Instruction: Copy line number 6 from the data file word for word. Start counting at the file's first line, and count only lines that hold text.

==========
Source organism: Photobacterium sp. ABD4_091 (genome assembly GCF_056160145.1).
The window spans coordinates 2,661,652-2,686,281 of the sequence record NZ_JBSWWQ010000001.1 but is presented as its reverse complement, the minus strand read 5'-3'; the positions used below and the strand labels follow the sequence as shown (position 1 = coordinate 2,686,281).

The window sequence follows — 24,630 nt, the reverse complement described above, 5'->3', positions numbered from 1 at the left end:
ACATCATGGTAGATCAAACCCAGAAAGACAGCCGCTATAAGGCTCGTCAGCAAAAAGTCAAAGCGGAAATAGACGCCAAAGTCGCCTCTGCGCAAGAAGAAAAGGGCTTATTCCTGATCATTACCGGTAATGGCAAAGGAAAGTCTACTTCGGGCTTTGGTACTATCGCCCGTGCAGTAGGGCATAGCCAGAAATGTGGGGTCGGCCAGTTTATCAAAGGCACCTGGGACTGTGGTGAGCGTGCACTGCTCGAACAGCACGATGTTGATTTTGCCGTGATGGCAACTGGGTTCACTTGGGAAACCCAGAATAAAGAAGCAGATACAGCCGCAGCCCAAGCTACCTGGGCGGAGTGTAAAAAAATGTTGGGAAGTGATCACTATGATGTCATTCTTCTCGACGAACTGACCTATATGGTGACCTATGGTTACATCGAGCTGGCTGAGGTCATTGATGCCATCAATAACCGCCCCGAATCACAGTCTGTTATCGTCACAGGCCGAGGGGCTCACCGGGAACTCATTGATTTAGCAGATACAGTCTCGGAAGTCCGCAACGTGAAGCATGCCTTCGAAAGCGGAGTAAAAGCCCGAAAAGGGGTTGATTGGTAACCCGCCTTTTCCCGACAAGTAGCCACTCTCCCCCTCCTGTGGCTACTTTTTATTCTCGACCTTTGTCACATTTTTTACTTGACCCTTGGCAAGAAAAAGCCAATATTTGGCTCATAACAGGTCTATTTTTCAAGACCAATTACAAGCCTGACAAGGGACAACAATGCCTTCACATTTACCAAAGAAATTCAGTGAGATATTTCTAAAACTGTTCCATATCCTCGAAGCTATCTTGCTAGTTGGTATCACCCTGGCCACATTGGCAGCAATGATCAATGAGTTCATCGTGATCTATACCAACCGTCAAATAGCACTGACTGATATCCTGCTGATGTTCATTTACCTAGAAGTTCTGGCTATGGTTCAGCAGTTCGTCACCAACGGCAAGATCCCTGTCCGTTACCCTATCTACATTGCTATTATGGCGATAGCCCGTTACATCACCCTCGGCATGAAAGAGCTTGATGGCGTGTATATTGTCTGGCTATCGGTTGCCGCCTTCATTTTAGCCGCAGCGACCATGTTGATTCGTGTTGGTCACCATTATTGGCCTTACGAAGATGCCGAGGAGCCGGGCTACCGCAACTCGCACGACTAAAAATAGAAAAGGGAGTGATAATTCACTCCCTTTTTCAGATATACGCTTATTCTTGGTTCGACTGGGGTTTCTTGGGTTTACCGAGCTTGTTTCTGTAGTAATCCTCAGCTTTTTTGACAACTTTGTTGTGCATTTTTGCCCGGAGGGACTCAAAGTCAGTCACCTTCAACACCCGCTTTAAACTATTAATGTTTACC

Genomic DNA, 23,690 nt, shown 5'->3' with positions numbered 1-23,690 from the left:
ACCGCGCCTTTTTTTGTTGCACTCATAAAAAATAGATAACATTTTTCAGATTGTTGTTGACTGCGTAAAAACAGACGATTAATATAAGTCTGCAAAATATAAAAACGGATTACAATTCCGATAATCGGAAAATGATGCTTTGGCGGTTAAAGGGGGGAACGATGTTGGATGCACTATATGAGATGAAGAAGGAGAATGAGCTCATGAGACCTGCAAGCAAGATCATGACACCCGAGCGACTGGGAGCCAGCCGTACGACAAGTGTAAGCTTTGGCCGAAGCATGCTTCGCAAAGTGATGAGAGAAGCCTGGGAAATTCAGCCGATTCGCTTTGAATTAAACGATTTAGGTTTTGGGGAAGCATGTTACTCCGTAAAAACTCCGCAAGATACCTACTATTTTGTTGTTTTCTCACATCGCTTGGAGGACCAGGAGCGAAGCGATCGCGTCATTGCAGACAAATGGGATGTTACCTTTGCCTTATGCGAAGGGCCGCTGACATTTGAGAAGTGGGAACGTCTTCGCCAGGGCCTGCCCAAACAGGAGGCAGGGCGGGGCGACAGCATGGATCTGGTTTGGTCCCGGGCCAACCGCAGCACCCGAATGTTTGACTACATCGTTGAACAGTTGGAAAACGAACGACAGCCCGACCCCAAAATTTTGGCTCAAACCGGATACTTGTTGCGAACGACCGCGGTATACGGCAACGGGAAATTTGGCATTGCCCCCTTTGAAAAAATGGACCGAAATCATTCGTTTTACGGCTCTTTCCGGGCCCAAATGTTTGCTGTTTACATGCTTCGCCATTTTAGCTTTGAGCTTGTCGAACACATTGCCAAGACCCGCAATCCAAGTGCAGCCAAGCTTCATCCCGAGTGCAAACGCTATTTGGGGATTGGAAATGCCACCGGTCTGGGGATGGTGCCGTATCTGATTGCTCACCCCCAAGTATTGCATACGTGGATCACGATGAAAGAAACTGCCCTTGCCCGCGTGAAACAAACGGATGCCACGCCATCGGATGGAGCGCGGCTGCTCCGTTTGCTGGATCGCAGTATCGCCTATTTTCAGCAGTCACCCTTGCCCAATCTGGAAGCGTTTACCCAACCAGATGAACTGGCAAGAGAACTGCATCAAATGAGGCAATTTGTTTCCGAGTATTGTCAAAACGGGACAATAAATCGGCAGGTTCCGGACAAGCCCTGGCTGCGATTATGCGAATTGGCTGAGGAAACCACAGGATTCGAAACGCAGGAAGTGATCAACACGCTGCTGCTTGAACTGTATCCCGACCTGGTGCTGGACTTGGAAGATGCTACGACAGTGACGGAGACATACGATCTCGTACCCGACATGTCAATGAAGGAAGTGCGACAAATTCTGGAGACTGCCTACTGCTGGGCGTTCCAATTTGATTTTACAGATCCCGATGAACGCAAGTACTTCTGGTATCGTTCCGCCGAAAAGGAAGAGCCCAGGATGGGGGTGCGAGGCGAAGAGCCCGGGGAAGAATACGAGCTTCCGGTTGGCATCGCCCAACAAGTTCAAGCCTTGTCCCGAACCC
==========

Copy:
ACCGCGCCTTTTTTTGTTGCACTCATAAAAAATAGATAACATTTTTCAGATTGTTGTTGACTGCGTAAAAACAGACGATTAATATAAGTCTGCAAAATATAAAAACGGATTACAATTCCGATAATCGGAAAATGATGCTTTGGCGGTTAAAGGGGGGAACGATGTTGGATGCACTATATGAGATGAAGAAGGAGAATGAGCTCATGAGACCTGCAAGCAAGATCATGACACCCGAGCGACTGGGAGCCAGCCGTACGACAAGTGTAAGCTTTGGCCGAAGCATGCTTCGCAAAGTGATGAGAGAAGCCTGGGAAATTCAGCCGATTCGCTTTGAATTAAACGATTTAGGTTTTGGGGAAGCATGTTACTCCGTAAAAACTCCGCAAGATACCTACTATTTTGTTGTTTTCTCACATCGCTTGGAGGACCAGGAGCGAAGCGATCGCGTCATTGCAGACAAATGGGATGTTACCTTTGCCTTATGCGAAGGGCCGCTGACATTTGAGAAGTGGGAACGTCTTCGCCAGGGCCTGCCCAAACAGGAGGCAGGGCGGGGCGACAGCATGGATCTGGTTTGGTCCCGGGCCAACCGCAGCACCCGAATGTTTGACTACATCGTTGAACAGTTGGAAAACGAACGACAGCCCGACCCCAAAATTTTGGCTCAAACCGGATACTTGTTGCGAACGACCGCGGTATACGGCAACGGGAAATTTGGCATTGCCCCCTTTGAAAAAATGGACCGAAATCATTCGTTTTACGGCTCTTTCCGGGCCCAAATGTTTGCTGTTTACATGCTTCGCCATTTTAGCTTTGAGCTTGTCGAACACATTGCCAAGACCCGCAATCCAAGTGCAGCCAAGCTTCATCCCGAGTGCAAACGCTATTTGGGGATTGGAAATGCCACCGGTCTGGGGATGGTGCCGTATCTGATTGCTCACCCCCAAGTATTGCATACGTGGATCACGATGAAAGAAACTGCCCTTGCCCGCGTGAAACAAACGGATGCCACGCCATCGGATGGAGCGCGGCTGCTCCGTTTGCTGGATCGCAGTATCGCCTATTTTCAGCAGTCACCCTTGCCCAATCTGGAAGCGTTTACCCAACCAGATGAACTGGCAAGAGAACTGCATCAAATGAGGCAATTTGTTTCCGAGTATTGTCAAAACGGGACAATAAATCGGCAGGTTCCGGACAAGCCCTGGCTGCGATTATGCGAATTGGCTGAGGAAACCACAGGATTCGAAACGCAGGAAGTGATCAACACGCTGCTGCTTGAACTGTATCCCGACCTGGTGCTGGACTTGGAAGATGCTACGACAGTGACGGAGACATACGATCTCGTACCCGACATGTCAATGAAGGAAGTGCGACAAATTCTGGAGACTGCCTACTGCTGGGCGTTCCAATTTGATTTTACAGATCCCGATGAACGCAAGTACTTCTGGTATCGTTCCGCCGAAAAGGAAGAGCCCAGGATGGGGGTGCGAGGCGAAGAGCCCGGGGAAGAATACGAGCTTCCGGTTGGCATCGCCCAACAAGTTCAAGCCTTGTCCCGAACCC